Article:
Greene grumblings and the defense of the Didi deal

When the Yankees acquired young shortstop Didi Gregorius from the Diamondbacks last December in the three-way trade that sent starter Shane Greene to Detroit, it was immediately met with some mixed reactions. While many fans were glad to see the Yankees move quickly to replace Derek Jeter with a defensive wizard who was only 25 years old rather than going out and signing an older, temporary solution, there were some who were already wringing their hands about giving up Greene.

Imagine telling a Yankees fan in June 2014 that just six months later, the team would trade Greene for a shortstop with potential.  Almost everyone would have signed up for it, and there’s a high likelihood that most fans had no idea that Greene even existed. It isn’t difficult to look back upon how Greene was viewed prior to the 2014 season. Greene was absent from pretty much every “Top [X] Yankees Prospects” list imaginable. Former BP prospect guru-turned-Cubs scout Jason Parks missed. So did ESPN’s Keith Law and Baseball AmericaYou name the prospect source, they missed it. Minor League Ball’s John Sickels went 20 deep on the Yankees’ system and still only listed Greene among “others.”

These analysts shouldn’t be mocked for missing on Greene though. He was almost a complete unknown to anyone without a decent knowledge of the Yankees’ system. Sure, he had a couple decent pitches and in 2013, displayed far better control than his previous few seasons. However, the tag of “fringe starter/reliever” was nearly impossible to avoid, particularly for a five-year minor leaguer at age 25 with only 13 starts above A-ball.

Even in Greene’s 15 games (13 starts) at Triple-A Scranton last year, his peripherals weren’t exactly blowing people away: a 4.61 ERA, 4.02 FRA, 7.7 K/9, and a 3.5 BB/9. Basically, they were just good enough to merit a call-up when the Yankees needed a spot starter after trading Vidal Nuno. Greene of course pitched well and kept that hot streak going through the remainder of the campaign.

Having now made 16 career starts in the pros with a capable arsenal of pitches, few should question whether or not Greene is a legitimate major leaguer. Are the 16 starts enough to deride the Yankees for dealing a potential future rotation asset in exchange for a light-hitting shortstop though? Considering that question is where the next few years become foggy. It’s wonderful for Greene that he’s had such a great start to his career–he has a 3.14 ERA and a 125 ERA+ through his first 16 starts. (Take note that the ERA+ is disproportionately weighted by this year since he had a 103 ERA+ last year.) He is joined by a long list of other pitchers who had similarly solid beginnings. Here are just a few of them:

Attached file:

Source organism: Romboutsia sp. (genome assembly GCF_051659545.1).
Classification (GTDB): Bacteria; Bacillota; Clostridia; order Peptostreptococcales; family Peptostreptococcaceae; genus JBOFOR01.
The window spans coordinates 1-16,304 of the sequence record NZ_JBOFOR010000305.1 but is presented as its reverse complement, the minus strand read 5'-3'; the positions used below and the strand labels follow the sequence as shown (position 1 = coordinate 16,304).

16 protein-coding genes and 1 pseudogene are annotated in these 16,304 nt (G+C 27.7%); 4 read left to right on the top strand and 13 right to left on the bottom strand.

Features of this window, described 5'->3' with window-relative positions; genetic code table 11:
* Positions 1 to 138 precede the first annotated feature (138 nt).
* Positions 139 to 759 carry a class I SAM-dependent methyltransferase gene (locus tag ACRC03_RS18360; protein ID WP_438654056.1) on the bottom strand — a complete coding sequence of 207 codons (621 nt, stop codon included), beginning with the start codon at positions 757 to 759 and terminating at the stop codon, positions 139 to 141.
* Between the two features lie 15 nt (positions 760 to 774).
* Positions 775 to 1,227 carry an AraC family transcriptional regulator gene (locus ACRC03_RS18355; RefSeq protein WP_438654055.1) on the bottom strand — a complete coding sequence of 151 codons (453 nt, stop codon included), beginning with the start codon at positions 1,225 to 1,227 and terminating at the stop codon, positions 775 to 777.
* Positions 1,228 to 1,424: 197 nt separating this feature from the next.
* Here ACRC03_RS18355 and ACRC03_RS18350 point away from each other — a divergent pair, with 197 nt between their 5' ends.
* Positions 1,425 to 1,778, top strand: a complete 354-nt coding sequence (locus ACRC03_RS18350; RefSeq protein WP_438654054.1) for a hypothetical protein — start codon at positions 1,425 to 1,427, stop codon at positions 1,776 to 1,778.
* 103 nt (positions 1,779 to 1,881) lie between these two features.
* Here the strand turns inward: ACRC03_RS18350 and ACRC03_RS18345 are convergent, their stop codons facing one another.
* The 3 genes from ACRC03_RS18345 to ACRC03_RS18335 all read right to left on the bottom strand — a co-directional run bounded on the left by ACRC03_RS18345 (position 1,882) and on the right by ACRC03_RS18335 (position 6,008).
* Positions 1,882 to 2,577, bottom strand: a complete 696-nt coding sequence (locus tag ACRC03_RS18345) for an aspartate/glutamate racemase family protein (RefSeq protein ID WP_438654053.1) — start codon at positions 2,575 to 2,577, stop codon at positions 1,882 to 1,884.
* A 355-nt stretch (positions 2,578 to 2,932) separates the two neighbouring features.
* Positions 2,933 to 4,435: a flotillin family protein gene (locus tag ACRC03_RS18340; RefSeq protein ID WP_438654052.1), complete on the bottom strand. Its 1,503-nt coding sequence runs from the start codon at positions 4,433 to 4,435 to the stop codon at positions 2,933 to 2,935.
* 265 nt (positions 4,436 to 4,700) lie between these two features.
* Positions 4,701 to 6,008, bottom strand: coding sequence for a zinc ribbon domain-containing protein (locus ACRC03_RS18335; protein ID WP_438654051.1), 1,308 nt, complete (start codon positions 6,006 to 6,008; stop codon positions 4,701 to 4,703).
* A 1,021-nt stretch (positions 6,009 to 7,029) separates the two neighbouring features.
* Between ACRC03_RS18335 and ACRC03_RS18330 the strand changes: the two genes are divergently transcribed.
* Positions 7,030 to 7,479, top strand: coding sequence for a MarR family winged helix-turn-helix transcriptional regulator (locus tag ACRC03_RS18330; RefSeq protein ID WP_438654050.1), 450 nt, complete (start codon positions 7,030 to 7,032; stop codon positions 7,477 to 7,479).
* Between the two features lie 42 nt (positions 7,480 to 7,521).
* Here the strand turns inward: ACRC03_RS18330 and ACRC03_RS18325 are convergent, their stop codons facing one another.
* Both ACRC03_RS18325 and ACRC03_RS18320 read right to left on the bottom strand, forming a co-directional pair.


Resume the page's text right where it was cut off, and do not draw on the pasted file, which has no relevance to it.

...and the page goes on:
• Dave Bush, 3.69 ERA and 131 ERA+ in 16 starts for the 2004 Blue Jays
  • Chuck Smith, 3.23 ERA and 137 ERA+ in 19 starts for the 2000 Marlins
  • Tony Cingrani, 2.92 ERA and 130 ERA+ in 23 games (18 starts) for the 2013 Reds

Bush didn’t strike out batters quite like Greene (8.5 career K/9 at the moment), but he was a decent righty who stuck around for roughly eight seasons with a career 92 ERA+. Smith was excellent in his rookie year for the Marlins, then slipped to a 4.70 ERA and 5.28 FRA the next year. Then the righthanded starter sprained his elbow, needed Tommy John surgery, and never pitched in the pros again. Cingrani’s tale obviously isn’t over yet, but after a dismal 2014 shortened by shoulder problems, he’s been converted to a reliever.

Although Greene could stay healthy and maintain his impressive rookie season numbers, was it really so wrong for the Yankees to sell high on him? Greene’s career is off to a fine start, but there’s a chance that he never pitches as well as he did in 2014 again. Since it’s easier to find starting pitching than legitimate shortstops, the Yankees should not be faulted for taking a chance on Gregorius in exchange for Greene.

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